The prime minister echoed comments by George Osborne, saying society had to consider what "signals" benefits sent.
However, the chancellor's Liberal Democrat deputy Danny Alexander said he did not believe the case should be linked to the coalition's controversial shake-up.
Cameron told reporters: "I think what George Osborne said was absolutely right. He said that Mr Philpott was the one to blame for his crimes and he should be held responsible.
"But what the chancellor went on to say is that we should ask some wider questions about our welfare system, how much it costs and the signals it sends.
"And we do want to make clear that welfare is there to help people who work hard and should not be there as a sort of life choice. I think that is entirely legitimate."
Ed Balls said Osborne's comments were the "cynical act of a desperate chancellor". He said the UK needed to have a proper debate about welfare reform to ensure people cannot "languish on the dole for years and years on end".
"Our main thought at this time should be about the six children who tragically lost their lives, and the others in the family who have been left to mourn their loss," he said.
"And we should discuss what action needs to be taken to tackle the scourge of long-term unemployment including the need for a compulsory jobs guarantee so that people cannot languish on the dole for years and years on end.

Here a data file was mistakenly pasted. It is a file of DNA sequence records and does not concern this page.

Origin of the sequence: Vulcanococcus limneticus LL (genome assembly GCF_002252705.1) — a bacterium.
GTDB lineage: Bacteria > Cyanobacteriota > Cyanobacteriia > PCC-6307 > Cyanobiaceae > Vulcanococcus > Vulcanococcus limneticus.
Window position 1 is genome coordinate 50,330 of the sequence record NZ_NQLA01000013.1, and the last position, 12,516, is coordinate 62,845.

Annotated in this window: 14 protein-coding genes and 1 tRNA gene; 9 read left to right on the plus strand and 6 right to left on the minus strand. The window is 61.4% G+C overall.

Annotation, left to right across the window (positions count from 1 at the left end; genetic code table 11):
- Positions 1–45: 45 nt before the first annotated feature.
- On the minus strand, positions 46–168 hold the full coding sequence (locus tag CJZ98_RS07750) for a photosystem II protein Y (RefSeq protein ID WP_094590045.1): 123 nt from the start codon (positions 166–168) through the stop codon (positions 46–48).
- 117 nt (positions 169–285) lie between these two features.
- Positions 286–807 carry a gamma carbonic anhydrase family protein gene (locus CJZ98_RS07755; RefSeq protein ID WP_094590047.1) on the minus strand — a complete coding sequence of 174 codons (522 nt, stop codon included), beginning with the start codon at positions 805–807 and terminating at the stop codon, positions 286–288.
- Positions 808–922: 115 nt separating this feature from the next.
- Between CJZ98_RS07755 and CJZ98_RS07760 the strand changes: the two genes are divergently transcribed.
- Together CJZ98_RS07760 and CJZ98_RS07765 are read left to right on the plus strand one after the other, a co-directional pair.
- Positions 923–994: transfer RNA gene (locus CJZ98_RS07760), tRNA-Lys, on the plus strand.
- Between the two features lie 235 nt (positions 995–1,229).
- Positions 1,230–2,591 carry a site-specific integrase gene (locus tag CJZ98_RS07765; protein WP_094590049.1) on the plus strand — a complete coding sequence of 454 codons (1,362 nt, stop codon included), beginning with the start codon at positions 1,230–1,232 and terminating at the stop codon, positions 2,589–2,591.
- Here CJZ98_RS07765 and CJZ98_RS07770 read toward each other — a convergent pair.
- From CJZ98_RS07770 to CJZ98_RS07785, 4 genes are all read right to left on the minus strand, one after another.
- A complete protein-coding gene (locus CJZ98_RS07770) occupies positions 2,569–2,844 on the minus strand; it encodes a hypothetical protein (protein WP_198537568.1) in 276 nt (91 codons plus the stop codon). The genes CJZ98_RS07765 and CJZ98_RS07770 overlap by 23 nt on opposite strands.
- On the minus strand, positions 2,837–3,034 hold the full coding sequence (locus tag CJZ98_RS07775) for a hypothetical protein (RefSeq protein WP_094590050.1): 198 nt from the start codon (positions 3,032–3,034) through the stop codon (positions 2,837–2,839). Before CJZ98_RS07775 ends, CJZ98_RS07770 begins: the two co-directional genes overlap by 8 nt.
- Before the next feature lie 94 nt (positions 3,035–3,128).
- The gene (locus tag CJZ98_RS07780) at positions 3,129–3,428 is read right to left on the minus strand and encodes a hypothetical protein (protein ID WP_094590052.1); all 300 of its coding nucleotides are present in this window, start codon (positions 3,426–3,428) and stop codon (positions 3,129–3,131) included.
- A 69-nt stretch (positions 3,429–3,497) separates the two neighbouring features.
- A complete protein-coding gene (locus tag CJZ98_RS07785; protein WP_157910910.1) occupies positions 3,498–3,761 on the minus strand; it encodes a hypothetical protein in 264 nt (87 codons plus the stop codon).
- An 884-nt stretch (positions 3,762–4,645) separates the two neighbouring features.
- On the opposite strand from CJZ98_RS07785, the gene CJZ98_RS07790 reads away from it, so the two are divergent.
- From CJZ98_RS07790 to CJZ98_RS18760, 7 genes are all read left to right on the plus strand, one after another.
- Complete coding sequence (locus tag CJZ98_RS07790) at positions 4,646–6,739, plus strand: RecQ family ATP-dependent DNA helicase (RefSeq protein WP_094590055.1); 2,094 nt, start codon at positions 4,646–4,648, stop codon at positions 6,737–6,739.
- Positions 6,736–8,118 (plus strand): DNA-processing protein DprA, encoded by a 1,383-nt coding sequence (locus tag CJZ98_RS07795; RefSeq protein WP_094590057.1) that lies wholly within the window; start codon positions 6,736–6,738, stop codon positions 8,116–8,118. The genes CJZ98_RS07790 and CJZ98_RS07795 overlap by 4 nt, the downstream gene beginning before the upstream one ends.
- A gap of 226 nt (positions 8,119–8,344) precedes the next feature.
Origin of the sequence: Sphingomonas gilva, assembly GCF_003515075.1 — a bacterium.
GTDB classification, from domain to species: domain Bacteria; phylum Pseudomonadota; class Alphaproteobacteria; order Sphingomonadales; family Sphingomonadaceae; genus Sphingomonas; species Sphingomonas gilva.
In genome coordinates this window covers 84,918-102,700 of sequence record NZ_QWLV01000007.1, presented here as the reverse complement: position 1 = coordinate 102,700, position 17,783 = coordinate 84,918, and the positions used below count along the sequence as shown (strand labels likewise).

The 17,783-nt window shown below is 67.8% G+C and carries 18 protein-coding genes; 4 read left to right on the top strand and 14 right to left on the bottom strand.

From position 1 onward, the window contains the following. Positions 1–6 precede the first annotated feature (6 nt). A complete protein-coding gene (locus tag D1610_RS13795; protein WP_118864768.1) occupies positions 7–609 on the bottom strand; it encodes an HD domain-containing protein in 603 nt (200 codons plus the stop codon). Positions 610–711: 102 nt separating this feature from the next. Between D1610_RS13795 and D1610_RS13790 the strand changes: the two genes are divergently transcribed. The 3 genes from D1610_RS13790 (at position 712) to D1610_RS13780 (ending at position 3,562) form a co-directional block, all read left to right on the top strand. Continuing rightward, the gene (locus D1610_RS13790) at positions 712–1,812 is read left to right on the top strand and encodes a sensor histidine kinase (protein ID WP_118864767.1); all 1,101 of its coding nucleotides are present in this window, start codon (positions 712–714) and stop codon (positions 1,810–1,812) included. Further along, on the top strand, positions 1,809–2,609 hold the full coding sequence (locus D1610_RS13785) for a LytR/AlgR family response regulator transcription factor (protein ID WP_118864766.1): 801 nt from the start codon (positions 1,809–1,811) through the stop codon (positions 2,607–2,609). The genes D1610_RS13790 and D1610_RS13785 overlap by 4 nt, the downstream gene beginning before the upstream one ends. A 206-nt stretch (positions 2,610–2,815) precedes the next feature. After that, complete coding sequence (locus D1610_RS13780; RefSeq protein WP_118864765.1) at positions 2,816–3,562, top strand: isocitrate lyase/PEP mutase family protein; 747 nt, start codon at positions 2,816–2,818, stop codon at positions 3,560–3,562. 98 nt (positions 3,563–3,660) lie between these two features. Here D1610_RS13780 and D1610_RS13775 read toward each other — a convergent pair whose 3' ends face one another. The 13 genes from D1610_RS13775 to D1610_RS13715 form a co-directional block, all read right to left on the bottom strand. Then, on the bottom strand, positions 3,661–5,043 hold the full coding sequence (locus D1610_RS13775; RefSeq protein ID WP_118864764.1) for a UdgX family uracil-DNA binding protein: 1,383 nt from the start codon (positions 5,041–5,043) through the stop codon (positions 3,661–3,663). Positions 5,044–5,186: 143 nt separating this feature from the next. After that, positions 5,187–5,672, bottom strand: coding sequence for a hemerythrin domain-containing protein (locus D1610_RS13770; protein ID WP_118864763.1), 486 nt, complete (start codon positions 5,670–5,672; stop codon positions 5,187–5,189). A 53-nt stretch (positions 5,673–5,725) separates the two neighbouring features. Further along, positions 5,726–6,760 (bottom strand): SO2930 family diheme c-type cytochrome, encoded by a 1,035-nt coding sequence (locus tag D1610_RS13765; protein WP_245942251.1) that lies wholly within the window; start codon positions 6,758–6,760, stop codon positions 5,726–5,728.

"But for the chancellor to link this wider debate to this shocking crime is nasty and divisive and demeans his office."
Former Lib Dem education minister Sarah Teather has also sharply criticised the chancellor.
"It is deeply irresponsible for such a senior politician to seek to capitalise on public anger about this case, and in doing so demonise anybody who receives any kind of welfare support," she said on Thursday.
"Mr Philpott should be held fully accountable for his awful actions and it is reprehensible to seek to explain it away by blaming the welfare system which Osborne has been so happy to wage war on."